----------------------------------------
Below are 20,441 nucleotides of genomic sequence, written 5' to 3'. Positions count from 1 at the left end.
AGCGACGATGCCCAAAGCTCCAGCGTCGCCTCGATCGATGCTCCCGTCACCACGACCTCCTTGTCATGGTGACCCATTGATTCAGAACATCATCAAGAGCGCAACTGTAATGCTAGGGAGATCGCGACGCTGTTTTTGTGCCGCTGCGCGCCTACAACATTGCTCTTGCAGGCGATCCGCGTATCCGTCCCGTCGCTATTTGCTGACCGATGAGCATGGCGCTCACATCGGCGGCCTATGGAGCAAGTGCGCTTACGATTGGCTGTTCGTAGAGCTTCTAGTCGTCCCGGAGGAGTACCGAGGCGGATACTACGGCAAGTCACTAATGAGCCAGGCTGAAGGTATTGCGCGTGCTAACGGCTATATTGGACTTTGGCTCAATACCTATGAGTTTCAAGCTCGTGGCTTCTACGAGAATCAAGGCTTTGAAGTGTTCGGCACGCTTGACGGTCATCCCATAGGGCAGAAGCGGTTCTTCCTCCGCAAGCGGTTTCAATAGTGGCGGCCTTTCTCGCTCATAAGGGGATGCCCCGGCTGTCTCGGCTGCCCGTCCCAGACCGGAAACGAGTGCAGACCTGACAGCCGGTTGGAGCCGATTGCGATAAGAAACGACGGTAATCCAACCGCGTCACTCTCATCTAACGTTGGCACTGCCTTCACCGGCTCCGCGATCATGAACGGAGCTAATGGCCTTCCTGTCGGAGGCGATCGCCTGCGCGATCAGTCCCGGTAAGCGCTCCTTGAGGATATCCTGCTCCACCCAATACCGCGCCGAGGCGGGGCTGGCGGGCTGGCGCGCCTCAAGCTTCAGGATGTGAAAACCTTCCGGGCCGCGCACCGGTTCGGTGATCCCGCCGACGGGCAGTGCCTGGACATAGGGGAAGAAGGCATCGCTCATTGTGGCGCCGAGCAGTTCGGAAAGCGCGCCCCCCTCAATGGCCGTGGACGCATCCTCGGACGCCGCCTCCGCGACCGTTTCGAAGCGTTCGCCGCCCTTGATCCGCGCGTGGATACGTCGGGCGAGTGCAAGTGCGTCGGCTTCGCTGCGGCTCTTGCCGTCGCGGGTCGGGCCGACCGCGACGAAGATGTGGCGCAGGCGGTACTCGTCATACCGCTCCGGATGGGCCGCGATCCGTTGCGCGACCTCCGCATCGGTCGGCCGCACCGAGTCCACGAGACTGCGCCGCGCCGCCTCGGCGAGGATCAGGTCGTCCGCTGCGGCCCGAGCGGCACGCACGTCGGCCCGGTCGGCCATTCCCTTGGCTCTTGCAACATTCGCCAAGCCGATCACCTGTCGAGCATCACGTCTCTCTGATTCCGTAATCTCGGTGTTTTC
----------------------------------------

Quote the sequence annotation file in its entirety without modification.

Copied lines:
Below are 20,441 nucleotides of genomic sequence, written 5' to 3'. Positions count from 1 at the left end.
AGCGACGATGCCCAAAGCTCCAGCGTCGCCTCGATCGATGCTCCCGTCACCACGACCTCCTTGTCATGGTGACCCATTGATTCAGAACATCATCAAGAGCGCAACTGTAATGCTAGGGAGATCGCGACGCTGTTTTTGTGCCGCTGCGCGCCTACAACATTGCTCTTGCAGGCGATCCGCGTATCCGTCCCGTCGCTATTTGCTGACCGATGAGCATGGCGCTCACATCGGCGGCCTATGGAGCAAGTGCGCTTACGATTGGCTGTTCGTAGAGCTTCTAGTCGTCCCGGAGGAGTACCGAGGCGGATACTACGGCAAGTCACTAATGAGCCAGGCTGAAGGTATTGCGCGTGCTAACGGCTATATTGGACTTTGGCTCAATACCTATGAGTTTCAAGCTCGTGGCTTCTACGAGAATCAAGGCTTTGAAGTGTTCGGCACGCTTGACGGTCATCCCATAGGGCAGAAGCGGTTCTTCCTCCGCAAGCGGTTTCAATAGTGGCGGCCTTTCTCGCTCATAAGGGGATGCCCCGGCTGTCTCGGCTGCCCGTCCCAGACCGGAAACGAGTGCAGACCTGACAGCCGGTTGGAGCCGATTGCGATAAGAAACGACGGTAATCCAACCGCGTCACTCTCATCTAACGTTGGCACTGCCTTCACCGGCTCCGCGATCATGAACGGAGCTAATGGCCTTCCTGTCGGAGGCGATCGCCTGCGCGATCAGTCCCGGTAAGCGCTCCTTGAGGATATCCTGCTCCACCCAATACCGCGCCGAGGCGGGGCTGGCGGGCTGGCGCGCCTCAAGCTTCAGGATGTGAAAACCTTCCGGGCCGCGCACCGGTTCGGTGATCCCGCCGACGGGCAGTGCCTGGACATAGGGGAAGAAGGCATCGCTCATTGTGGCGCCGAGCAGTTCGGAAAGCGCGCCCCCCTCAATGGCCGTGGACGCATCCTCGGACGCCGCCTCCGCGACCGTTTCGAAGCGTTCGCCGCCCTTGATCCGCGCGTGGATACGTCGGGCGAGTGCAAGTGCGTCGGCTTCGCTGCGGCTCTTGCCGTCGCGGGTCGGGCCGACCGCGACGAAGATGTGGCGCAGGCGGTACTCGTCATACCGCTCCGGATGGGCCGCGATCCGTTGCGCGACCTCCGCATCGGTCGGCCGCACCGAGTCCACGAGACTGCGCCGCGCCGCCTCGGCGAGGATCAGGTCGTCCGCTGCGGCCCGAGCGGCACGCACGTCGGCCCGGTCGGCCATTCCCTTGGCTCTTGCAACATTCGCCAAGCCGATCACCTGTCGAGCATCACGTCTCTCTGATTCCGTAATCTCGGTGTTTTC